Let’s take a look at Jerry Coyne’s USA Today article entitled, “Science and religion aren’t friends.” It is worth looking at this article as it represents the Gnu Atheists best shot at convincing the general public religion and science are incompatible. However, because my time is limited, I will dissect the article in parts.
Let’s start with the way Coyne sets up his case:
The biggest area of religious push-back involves science. Rather than being enemies, or even competitors, the argument goes, science and religion are completely compatible friends, each devoted to finding its own species of truth while yearning for a mutually improving dialogue.
There is no need for all the extra fluff about being friends with a mutually improving dialog. All we need to focus on is this simple claim: science and religion are compatible. And the Gnus deny this to be the case. They insist that science and religion are incompatible.
Yet, we already encounter a problem. Coyne does not bother to define what he means by “compatible.” So he must be relying on his USA Today readers using a definition that would be commonplace. As such, let’s check the dictionary. Five definitions are cited and the one that I think of when this debate comes up is as follows:
able to exist together with something else:
Yep, that’s how I think of it. Two things are compatible if they can co-exist together. They are incompatible if co-existence cannot be maintained.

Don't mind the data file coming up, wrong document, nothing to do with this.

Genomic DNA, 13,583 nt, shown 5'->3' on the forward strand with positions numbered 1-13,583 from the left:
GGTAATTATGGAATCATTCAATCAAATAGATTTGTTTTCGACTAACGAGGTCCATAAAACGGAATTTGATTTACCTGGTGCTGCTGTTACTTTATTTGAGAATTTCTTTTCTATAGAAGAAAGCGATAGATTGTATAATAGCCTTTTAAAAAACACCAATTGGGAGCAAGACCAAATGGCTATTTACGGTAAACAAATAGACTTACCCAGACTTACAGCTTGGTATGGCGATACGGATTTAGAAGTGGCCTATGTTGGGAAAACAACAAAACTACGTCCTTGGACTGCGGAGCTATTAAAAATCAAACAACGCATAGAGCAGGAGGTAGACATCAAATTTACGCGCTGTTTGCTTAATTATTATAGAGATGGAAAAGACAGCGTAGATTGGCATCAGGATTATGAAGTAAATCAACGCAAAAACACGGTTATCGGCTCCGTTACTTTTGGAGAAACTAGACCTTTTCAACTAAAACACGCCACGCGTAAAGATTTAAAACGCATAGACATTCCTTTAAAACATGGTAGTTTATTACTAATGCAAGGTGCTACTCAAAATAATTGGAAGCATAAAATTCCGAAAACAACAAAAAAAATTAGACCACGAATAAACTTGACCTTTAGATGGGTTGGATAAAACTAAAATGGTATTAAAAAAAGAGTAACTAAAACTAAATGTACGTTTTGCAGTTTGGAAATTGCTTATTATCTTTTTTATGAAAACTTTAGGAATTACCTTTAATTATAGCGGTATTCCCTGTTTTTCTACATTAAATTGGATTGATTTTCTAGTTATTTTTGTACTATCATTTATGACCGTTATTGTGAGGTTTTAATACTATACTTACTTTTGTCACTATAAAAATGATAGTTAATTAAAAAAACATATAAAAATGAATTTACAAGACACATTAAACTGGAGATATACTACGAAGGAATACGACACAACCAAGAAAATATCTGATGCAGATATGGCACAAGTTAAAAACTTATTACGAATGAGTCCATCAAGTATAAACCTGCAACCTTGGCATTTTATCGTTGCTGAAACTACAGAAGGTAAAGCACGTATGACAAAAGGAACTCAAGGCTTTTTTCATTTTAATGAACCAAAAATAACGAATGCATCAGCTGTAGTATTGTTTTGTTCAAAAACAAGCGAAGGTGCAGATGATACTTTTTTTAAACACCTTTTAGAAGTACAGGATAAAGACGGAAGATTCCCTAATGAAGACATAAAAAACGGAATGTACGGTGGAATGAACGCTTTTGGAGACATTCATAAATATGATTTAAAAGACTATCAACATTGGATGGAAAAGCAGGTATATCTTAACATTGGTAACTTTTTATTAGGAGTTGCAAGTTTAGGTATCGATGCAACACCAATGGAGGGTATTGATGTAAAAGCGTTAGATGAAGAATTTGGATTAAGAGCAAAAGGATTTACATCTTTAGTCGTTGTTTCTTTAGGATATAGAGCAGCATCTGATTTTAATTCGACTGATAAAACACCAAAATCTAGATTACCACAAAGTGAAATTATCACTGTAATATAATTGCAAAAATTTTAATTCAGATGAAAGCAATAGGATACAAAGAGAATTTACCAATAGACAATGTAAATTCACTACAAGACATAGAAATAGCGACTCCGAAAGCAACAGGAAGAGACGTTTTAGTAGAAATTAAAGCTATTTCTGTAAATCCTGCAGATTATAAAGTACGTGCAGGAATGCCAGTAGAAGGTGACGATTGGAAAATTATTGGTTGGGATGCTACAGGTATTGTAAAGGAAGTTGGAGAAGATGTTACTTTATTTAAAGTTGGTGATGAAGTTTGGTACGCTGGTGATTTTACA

The nice thing about this definition is not only does it enable communication due to its widespread usage, but it is also empirically detectable. As such, we can easily demonstrate the compatibility of religion and science with two pictures.
Is he one of those guys who supposedly burned all those hundreds of scientists at the stake? No, try again:
His name was Gregor Mendel. Actually, he was born Johann Mendel, but he took the name Gregor when he began his training as a priest.
He is also the father of modern genetics.
It is a simple, undeniable, empirical fact that a modern genetics was birthed in a monastery. And it is rather obvious to me that this fact is incompatible with the incompatibility argument. That Gnu atheists have come up with ways to explain away this fact with rationalizations tells us that their incompatibility argument is an unfalsifiable belief. Coyne personally believes, with great conviction, that science and religion are incompatible. But he has no way of knowing whether he is wrong.